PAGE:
Mine is an idea whose time has not come. To a certain degree I take pride in that, it is what makes writing about it relevant. Fully two of this week’s posts at the Strongtowns website addressed what I have been doing at RationalUrbanism for a few years now, but I believe that most people could read in one case, or listen to in another, the ideas which were expressed in those pieces and not understand somehow that it all folds back in on the message of RationalUrbanism.
Joe Cortright on the Strongtowns Podcast says that the only two options for dealing with concentrated poverty are that the poor find a place in wealthy suburbia, or that people of means move into traditionally poorer neighborhoods. While the former is “difficult”, the impediments to the latter are that people of means fear exposure to increased danger in the way of crime and worry about the negative impact on their children of poor quality schools. In the first case he cites studies in which poor students are educated outside of the isolated circumstances of concentrated poverty have better outcomes. While the data can be read quite differently, the point he either neglects to mention or (more likely) of which he is unaware, is that students who are not impoverished, but come from the middle or upper classes which are educated in schools where there is concentrated poverty tend to perform at the level of their demographic, not at the level of their institution. What does that mean? It means that one of the primary impediments to the transformation he advocates is an illusion!
Even more so the issue of “danger“. The tiny marginal impact of higher crime which urban living has on safety is outweighed by the diminution of danger relative to the automobile. Not only is that even more true for young people, when you add the negative correlation of suicide to density, what screams out from the data is that urban areas are the safest places to raise your children. So while the “bad schools” barrier is an illusion, concerns regarding safety should be a driving force in the gentrification of traditional neighborhoods.
Gracen Johnson wants to recruit people to her place. I get that. The introduction to my website reads:
But there is a slight difference in our perspectives. Springfield is at the center of a metropolitan area of 700,000 people. In spite of that apparently healthy number I realize that very few people live here because they are particularly drawn to this part of the northeast. They have roots here, their spouses are from here, or professional opportunity has brought them here. Polls have shown that, all things being equal, many would leave. But the struggle isn’t to get people to move to the region, it is for those who have decided to live here to see that Springfield, and more particularly its core urban neighborhoods, are a real, legitimate, reasonable, rational option for living if what they seek is an urban lifestyle.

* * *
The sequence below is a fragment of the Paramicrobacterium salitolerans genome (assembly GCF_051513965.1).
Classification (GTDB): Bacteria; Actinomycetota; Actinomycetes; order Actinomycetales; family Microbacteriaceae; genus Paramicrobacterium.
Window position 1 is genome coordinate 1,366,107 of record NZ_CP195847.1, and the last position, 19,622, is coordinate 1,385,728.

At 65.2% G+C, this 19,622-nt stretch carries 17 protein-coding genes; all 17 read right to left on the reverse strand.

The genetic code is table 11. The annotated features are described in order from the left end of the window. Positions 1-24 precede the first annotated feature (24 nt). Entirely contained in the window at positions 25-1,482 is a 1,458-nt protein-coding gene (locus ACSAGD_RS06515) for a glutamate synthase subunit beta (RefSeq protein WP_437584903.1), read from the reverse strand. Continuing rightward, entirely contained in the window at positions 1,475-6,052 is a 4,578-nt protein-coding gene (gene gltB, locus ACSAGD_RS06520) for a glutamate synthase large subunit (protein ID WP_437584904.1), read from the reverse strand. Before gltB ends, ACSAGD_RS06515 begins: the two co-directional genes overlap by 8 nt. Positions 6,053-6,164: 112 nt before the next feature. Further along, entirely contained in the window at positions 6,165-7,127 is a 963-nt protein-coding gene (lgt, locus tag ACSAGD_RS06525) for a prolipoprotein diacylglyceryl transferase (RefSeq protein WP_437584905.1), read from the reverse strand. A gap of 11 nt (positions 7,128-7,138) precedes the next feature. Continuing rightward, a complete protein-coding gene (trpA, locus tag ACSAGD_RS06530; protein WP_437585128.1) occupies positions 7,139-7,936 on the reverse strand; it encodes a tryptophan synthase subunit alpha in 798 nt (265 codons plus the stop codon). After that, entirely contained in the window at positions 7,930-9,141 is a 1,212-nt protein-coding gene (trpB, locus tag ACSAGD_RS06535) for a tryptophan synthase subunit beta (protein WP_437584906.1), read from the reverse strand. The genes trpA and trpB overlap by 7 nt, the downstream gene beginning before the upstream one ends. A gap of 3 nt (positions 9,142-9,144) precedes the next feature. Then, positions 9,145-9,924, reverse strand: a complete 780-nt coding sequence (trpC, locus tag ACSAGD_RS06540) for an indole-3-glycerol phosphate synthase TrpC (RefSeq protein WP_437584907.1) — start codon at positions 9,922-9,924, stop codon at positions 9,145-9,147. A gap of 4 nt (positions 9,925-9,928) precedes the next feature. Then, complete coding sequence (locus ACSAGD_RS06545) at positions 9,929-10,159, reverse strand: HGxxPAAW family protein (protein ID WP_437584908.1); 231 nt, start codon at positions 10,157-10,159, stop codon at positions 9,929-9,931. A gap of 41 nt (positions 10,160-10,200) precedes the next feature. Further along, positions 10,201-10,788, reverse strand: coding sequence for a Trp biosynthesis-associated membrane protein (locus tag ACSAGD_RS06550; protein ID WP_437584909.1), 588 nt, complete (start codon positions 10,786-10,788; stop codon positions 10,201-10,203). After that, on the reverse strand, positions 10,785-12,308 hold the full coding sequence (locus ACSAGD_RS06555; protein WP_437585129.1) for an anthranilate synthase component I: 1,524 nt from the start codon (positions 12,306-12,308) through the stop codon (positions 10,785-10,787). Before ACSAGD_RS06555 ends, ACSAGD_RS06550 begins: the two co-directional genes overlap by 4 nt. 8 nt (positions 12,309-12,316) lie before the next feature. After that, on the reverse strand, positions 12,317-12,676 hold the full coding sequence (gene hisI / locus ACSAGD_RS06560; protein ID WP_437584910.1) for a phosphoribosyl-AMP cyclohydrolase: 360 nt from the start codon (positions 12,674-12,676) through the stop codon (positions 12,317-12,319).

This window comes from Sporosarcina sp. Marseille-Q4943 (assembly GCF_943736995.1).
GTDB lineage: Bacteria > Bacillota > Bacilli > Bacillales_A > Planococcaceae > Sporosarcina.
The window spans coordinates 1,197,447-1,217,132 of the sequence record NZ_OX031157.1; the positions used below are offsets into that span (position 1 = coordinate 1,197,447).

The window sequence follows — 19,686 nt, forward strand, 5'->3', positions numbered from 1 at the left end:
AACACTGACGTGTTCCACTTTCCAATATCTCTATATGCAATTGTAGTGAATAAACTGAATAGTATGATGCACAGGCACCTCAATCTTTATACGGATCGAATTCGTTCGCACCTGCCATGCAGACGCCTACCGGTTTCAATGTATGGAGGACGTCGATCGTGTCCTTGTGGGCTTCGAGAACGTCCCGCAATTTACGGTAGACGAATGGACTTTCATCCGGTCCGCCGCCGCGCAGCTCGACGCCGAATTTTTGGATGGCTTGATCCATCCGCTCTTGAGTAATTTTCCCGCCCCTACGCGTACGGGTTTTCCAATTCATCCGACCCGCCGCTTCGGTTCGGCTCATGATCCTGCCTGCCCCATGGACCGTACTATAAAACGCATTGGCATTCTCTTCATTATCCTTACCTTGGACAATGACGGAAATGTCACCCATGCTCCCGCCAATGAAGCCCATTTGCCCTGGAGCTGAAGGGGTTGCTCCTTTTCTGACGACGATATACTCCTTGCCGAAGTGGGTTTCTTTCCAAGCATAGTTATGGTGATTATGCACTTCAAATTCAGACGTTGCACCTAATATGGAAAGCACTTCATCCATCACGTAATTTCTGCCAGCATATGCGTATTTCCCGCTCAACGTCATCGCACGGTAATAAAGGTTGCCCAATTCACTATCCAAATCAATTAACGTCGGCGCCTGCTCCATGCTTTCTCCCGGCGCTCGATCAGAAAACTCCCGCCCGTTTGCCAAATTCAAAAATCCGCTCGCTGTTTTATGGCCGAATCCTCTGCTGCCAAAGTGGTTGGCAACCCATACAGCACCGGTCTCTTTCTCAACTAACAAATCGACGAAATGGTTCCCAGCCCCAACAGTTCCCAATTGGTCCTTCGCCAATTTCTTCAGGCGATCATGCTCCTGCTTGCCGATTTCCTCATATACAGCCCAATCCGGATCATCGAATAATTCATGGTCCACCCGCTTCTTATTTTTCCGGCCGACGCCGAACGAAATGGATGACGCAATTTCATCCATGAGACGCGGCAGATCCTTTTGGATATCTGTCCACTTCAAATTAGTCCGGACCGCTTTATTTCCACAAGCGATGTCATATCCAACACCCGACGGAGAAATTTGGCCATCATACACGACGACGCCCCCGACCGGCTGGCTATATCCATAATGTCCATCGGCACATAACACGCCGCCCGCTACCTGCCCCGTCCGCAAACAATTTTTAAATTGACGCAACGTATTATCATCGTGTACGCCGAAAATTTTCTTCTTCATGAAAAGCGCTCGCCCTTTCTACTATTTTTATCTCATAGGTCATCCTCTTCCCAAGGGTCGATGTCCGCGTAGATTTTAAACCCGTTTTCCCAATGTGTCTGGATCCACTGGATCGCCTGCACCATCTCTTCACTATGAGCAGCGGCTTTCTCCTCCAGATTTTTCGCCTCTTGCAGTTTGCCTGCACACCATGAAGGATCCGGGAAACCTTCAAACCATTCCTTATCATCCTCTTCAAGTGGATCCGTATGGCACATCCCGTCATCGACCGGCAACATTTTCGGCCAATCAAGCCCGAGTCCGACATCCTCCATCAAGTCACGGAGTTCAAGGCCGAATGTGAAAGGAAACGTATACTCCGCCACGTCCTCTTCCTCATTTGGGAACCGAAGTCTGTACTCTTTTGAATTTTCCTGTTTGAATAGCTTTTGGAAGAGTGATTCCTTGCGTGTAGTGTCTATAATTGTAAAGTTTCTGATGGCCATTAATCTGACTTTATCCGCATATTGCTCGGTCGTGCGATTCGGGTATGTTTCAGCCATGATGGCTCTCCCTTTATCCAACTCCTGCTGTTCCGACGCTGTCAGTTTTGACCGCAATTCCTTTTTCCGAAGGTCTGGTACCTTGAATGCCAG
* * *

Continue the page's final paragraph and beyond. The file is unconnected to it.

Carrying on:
These are people who would want to live in Cambridge not Lexington in greater Boston, Brooklyn not Westchester in New York, Arlington not Tysons Corner in DC. What’s different is right now, if they live in the Pioneer Valley…”they ain’t movin’ to Springfield”! Their families, their realtors, their friends, and their “common sense” will tell them that the idea is insane. These people are already around here, they might even listen to Chuck’s interview with Joe and think…”Yeah, yeah. Too bad there are no real opportunities for us to do that around here.”
The idea behind this particular post predates by almost a year the publication of the two pieces which have made up its content, a fact which only underscores my confidence in historical materialism. Ideas will not have an impact on the ground until material reality forces them upon people. Peak oil was a fact long before M. King Hubbert explained the concept, big box stores were ugly long before Jim Kunstler wrote “The Geography of Nowhere”, sprawl development was unsustainable long before Chuck Marohn wrote “The Growth Ponzi Scheme”, but these ideas only started to take hold once their material reality was visible.
Whether as a response to energy scarcity, fiscal crisis, or existential angst at the vapidity of car oriented development, reality will slap America in the face at some point, and recolonizing the relatively few places which were designed to be efficient, sustainable, and beautiful will be seen as obviously preferable to reconfiguring the thousands of square miles of mis-arrayed, sprawling, plastic sheathed crap that makes up most of North America’s inhabited landscape. Until then, I’ll enjoy its benefits in relative solitude.